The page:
You also see the behind-the-scenes relationships between people at the top of the BBC, the secret state, senior politicians, the cabinet office, and so on. It’s through those informal networks and in negotiations with the government that the BBC formulates its editorial policy. That explains why the BBC has a distinct prowar bent in its coverage.
During the 1980s and ’90s, what steps did Thatcher and Major governments take to reshape the BBC?
Most people who write about this tend to focus on the BBC’s relationship with the Thatcher government rather than the Major government. In fact, there’s a case that it was the Major period that was more significant for the BBC. In the 1980s, the government, much like the Conservative government today, was engaged in a very ill-tempered war of words with the BBC.
It also started appointing politically sympathetic figures to the BBC’s board. There had been a convention up to that point that the political parties would be broadly bipartisan in their approach to appointments. But the Thatcher government decided to take every opportunity for greater political and cultural influence at the BBC.
After a series of conflicts over the BBC’s reporting, the government, via its appointees, was able to drive out the then director-general, Alasdair Milne (father of Seumas Milne, Jeremy Corbyn’s former adviser). He was replaced in 1987 by Michael Checkland, who was less important in the long run than the figure who was appointed as deputy director-general, John Birt.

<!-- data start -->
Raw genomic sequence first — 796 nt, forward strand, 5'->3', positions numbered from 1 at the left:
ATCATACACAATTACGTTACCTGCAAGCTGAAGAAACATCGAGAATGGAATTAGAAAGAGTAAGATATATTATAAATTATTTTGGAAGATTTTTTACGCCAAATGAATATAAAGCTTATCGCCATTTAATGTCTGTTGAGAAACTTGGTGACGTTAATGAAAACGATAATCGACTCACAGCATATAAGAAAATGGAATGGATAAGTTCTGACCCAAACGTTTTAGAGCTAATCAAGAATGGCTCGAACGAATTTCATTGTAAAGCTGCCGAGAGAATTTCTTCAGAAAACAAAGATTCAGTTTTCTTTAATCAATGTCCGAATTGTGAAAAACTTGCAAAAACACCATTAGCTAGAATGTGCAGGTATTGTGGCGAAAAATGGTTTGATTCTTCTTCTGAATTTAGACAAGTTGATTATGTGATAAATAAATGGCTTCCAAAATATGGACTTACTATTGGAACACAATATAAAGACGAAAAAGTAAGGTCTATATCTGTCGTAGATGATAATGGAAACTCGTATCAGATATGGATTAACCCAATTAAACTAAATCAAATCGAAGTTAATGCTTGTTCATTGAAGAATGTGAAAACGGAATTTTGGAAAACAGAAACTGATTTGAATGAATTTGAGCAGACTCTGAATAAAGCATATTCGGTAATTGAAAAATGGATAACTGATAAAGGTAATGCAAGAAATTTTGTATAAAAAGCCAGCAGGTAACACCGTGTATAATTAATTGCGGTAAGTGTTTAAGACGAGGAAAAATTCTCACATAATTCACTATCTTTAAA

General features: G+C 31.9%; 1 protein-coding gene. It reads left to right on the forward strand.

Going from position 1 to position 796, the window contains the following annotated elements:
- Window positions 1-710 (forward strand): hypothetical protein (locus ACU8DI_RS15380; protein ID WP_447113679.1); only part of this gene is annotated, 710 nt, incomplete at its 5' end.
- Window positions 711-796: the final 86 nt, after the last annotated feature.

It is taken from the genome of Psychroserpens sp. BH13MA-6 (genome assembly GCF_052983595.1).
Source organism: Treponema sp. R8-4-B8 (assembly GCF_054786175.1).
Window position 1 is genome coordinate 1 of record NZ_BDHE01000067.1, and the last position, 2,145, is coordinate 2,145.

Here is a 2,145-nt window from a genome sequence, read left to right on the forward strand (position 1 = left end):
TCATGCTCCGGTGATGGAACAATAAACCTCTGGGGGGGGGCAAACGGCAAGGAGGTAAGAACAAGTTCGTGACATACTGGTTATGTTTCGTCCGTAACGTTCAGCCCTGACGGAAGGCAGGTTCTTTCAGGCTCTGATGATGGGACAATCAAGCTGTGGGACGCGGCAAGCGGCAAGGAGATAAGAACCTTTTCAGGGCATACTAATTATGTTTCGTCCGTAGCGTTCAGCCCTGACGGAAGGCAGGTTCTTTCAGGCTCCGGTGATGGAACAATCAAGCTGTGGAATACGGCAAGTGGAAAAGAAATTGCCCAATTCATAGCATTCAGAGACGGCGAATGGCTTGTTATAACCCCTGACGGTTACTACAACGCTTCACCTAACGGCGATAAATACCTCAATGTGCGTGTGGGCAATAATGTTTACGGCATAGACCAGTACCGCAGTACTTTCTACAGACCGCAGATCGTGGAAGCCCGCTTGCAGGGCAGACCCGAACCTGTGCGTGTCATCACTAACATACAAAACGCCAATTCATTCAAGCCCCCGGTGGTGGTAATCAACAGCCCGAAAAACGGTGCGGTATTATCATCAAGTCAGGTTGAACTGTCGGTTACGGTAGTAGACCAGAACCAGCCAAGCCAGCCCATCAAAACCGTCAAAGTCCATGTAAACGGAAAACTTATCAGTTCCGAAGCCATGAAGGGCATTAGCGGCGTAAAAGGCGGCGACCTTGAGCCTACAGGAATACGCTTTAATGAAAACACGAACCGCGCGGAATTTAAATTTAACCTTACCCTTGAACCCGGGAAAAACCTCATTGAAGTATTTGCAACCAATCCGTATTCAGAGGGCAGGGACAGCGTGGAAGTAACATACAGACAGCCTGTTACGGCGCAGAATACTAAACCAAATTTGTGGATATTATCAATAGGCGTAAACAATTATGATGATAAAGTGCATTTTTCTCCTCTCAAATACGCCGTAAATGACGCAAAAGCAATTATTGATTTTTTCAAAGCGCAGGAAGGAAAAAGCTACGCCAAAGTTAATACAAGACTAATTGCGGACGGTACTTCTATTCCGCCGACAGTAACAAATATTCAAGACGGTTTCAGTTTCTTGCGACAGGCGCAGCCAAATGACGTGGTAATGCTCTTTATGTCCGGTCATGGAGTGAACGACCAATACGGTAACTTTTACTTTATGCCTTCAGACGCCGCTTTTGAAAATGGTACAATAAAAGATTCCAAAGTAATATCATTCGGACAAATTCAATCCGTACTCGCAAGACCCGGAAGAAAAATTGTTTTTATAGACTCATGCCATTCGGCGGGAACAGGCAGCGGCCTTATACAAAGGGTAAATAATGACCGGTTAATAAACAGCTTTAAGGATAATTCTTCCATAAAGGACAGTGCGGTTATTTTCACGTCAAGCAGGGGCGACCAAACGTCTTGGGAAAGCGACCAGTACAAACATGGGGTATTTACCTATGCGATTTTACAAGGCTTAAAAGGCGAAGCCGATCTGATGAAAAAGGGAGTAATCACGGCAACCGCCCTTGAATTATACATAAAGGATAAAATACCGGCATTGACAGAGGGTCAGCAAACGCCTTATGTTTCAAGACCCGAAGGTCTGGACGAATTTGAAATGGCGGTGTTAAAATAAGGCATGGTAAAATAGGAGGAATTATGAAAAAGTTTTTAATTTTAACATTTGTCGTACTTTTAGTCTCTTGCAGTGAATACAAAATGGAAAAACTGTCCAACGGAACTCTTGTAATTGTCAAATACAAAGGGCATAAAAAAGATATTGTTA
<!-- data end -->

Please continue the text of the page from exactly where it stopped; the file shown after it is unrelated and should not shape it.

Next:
Michael Checkland didn’t have any experience or background in journalism – he was the BBC accountant. That was quite unusual. They brought Birt in from an ITV company, LWT. He was known for highbrow political journalism. He had various rationales for why they should do journalism differently at the BBC, and he became a very unpopular character there.
Birt was close to the Institute of Economic Affairs – the foremost neoliberal think tank in the 1970s – and he was an adherent of what we now call neoliberalism, which was then usually referred to as monetarism. He was also very close to Peter Jay, a journalist who was a famous proponent of monetarist ideas at the Times of London. Birt came in with some classic neoliberal ideas about how a public organisation should be run.
In the 1990s, he introduced something called “producer choice,” which was essentially an internal market. The idea was that you needed to have buying and selling relationships within an organisation like the BBC, because that would make things costable, and you could thus measure efficiency. There was an assumption behind it that public organisations are wasteful and inefficient, and that they only serve the interests of the bureaucrats who run them.